• These are graded potentials (the more channels there are, the more the charge changes)
• Effect depends which ions are allowed to diffuse across membrane, how many and for how
long. Effect depends on the selectivity of the channel.
• What if the LGC are…..
• Na+ selective
• K+ selective
• Cl- selective
• What happens to the voltage on the postsynaptic cell? Is it an EPSP or an IPSP?
Neurotransmitters (NTs)
• NTs are present within the presynaptic neuron
• They are released in response to presynaptic depolarization, which requires calcium
• Specific receptors must be present on the postsynaptic cell
• NT must be removed to allow another cycle of NT release, binding and signal transmission
• Removal: reuptake by presynaptic nerve or degradation by specific enzymes or a combination
of these
Sympathetic and parasympathetic nervous system
• Sympathetic Neurons
• Increased heart rate and blood pressure
• Decreased food digestion
• “Fight or Flight”
• Parasympathetic Neurons
• Decreased heart rate and blood pressure
• Increased food digestion
• “Rest and Digest”
Notice that the heart is innervated by both sympathetic and parasympathetic neurons….
• If an organ is dually innervated by sympathetic and parasympathetic nerves, how will the organ
know if sympathetic or parasympathetic is barking louder? The receptors that have the most
transmitter bound will cause the biggest result.
• The heart has receptors that allow both para and sym to have effects. A lot of organs are dually
innervated so they can adjust their physiology.
• Furthermore, a sympathetic neuron can cause excitation in one organ and inhibition in another
organ. A parasympathetic neuron can also cause excitation in one organ and inhibition in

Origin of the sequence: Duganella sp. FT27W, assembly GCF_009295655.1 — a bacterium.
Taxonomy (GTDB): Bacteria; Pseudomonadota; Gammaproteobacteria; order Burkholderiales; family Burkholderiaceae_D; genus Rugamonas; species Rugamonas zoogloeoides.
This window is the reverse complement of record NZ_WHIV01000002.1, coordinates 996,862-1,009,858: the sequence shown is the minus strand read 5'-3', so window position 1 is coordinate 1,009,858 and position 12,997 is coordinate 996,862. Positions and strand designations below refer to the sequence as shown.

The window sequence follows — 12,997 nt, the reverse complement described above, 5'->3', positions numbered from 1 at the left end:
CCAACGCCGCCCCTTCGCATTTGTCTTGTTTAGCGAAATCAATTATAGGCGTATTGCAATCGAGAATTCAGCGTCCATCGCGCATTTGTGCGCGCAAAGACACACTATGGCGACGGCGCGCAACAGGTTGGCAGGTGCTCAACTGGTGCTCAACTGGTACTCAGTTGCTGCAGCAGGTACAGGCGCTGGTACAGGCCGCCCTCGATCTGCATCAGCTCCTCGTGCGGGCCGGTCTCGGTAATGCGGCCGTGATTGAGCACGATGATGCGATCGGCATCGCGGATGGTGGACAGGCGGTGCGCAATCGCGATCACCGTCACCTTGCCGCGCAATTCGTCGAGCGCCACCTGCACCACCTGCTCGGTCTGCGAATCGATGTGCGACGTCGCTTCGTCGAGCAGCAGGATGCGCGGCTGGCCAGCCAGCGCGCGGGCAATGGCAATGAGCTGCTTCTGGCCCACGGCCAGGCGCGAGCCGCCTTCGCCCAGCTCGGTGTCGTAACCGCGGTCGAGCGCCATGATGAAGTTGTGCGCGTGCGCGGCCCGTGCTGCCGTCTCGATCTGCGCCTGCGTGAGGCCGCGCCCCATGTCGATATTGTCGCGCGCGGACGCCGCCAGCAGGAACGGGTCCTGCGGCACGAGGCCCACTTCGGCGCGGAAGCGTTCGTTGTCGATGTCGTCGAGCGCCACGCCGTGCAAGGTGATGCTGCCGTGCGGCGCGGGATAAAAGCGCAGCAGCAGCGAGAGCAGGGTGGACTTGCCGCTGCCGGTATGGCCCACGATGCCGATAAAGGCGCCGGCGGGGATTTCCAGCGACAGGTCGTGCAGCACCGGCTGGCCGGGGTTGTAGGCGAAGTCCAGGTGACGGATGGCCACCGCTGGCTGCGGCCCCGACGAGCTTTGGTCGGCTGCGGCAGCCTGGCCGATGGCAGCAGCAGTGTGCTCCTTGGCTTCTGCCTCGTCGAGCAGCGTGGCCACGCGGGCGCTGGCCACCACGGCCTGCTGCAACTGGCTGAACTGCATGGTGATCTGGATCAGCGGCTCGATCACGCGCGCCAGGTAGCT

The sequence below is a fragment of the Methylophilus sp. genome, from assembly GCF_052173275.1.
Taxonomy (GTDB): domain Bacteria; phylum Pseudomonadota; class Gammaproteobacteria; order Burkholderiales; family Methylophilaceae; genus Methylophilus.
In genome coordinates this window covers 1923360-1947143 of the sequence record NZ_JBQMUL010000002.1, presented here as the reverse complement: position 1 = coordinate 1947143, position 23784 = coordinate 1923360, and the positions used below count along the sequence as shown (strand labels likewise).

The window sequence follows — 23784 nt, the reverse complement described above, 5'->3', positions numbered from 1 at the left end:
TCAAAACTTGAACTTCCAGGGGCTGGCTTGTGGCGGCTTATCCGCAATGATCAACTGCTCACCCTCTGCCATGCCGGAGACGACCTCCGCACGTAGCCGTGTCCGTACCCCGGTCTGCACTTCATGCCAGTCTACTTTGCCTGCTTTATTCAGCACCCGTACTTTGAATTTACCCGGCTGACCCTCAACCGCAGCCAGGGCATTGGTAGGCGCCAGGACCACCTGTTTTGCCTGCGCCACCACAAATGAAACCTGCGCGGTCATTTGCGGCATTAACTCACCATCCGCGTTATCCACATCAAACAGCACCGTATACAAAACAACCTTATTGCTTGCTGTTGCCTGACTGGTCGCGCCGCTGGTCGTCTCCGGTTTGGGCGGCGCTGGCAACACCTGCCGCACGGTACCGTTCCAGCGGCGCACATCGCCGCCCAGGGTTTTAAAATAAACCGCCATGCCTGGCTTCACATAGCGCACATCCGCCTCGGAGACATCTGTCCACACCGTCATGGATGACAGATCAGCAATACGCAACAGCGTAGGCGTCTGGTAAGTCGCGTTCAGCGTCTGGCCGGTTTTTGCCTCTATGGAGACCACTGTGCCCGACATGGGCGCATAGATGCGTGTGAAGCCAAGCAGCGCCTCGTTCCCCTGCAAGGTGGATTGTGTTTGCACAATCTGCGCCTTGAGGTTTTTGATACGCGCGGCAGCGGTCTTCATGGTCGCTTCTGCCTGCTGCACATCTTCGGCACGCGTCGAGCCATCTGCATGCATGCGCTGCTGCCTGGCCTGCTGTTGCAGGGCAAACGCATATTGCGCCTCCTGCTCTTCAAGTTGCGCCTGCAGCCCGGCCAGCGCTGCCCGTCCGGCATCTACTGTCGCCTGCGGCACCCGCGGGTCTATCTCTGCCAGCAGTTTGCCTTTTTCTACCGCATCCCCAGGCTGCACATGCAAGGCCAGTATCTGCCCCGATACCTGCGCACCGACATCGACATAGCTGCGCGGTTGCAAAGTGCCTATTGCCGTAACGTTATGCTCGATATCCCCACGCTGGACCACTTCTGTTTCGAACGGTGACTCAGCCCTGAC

another organ.
• There are two faucets in your bathroom, turn both on halfway, and water is lukewarm. To make
it hot, either turn up hot water or turn down cold water, or both. If we suppress the
parasympathetic system (cold water), the sympathetic system (hot water) will gain more
control. If you stimulate the parasympathetic system, it will gain control. Parasympathetic and
sympathetic neurons both fire onto the same organ at the same time. The question is when
does the sympathetic system have more control? When does the parasympathetic system have
more control?
• If a particular drug mimics the parasympathetic system, then the parasympathetic system has
more control. What effect does that have? The heart rate will be slower. If sympathetic is
stronger, how will body act? Heart rate increases.
We can completely shut down parasympathetic and rev up sympathetic. In an ER show, when
the patient’s heart stops, they get the epinephrine and get the atropine. The epinephrine is
stimulating the sympathetic system and the atropine is blocking the parasympathetic system
(shutting off the antagonist).
Heart transplant problem
• When you take out a heart, the nerves that innervate the heart are cut out too. There is no way
to suture back the nerves when you put in a new heart.
• The new heart will have a faster heart rate because cardiac cells like to beat fast. The
parasympathetic neurons cause the heart rate to slow, but they are now cut.
• The post-op patient cannot allow themselves to become overly anxious, angry, or sexually
aroused after heart transplant.
When they have those emotions, the sympathetic system can still release epinephrine because
it is a hormone, not a nerve. Epinephrine is made by adrenal glands and circulates in the blood.
However, the patient no longer has parasympathetic neurons attached to the heart to counter
the effects of epinephrine.
It will therefore take them a long time to calm down from the effects of epinephrine due to
anger, anxiety, etc) because they have to wait for the epinephrine to be metabolized. There are
no parasympathetic hormones to calm you down.
How can we use the parasympathetic system to make the heart cells less active? Use a medicine
to open the potassium channels, making the inside of the cell more negative (hyperpolarized).
The number one way HR is regulated is by potassium.
Classification of NTS
• Chemical Classification
Large Molecule
• Peptides
Small Molecule
• Cholinergic (Ach)
• Catecholamines
• Adrenergic
• Dopaminergic
• Serotonergic
• Amino Acid NT’s
• Functional Classification
• Metabotropic
• Ionotropic
Chemical classification
1) Small Molecule NTs
• Acetylcholine (ACh)
• Catecholamines
• Amino Acid Neurotransmitters
2) Large Molecule (Peptide) NTs
• ADH (vasopression); increases blood volume
• Angiotensin; vasoconstriction (raises BP)